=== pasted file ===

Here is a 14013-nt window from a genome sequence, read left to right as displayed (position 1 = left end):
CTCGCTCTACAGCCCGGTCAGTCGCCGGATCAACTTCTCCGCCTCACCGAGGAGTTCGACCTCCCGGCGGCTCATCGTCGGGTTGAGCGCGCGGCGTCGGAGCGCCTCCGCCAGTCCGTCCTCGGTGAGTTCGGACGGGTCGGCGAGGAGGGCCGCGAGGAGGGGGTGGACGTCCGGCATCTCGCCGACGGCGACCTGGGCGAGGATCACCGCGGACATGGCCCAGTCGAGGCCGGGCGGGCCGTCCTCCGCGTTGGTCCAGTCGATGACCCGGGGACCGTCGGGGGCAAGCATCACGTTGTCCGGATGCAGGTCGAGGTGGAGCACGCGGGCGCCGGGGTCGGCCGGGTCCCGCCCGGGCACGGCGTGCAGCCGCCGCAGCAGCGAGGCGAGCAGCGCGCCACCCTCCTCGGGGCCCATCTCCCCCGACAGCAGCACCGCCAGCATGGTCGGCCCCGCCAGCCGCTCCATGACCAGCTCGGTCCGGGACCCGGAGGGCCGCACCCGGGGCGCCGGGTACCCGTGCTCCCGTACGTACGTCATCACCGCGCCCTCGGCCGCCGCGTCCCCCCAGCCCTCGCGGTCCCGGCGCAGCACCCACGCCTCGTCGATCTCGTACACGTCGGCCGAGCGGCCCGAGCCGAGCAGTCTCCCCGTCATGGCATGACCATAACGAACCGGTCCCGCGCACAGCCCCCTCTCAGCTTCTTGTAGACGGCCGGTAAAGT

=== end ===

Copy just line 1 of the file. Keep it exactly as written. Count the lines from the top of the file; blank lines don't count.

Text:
Here is a 14013-nt window from a genome sequence, read left to right as displayed (position 1 = left end):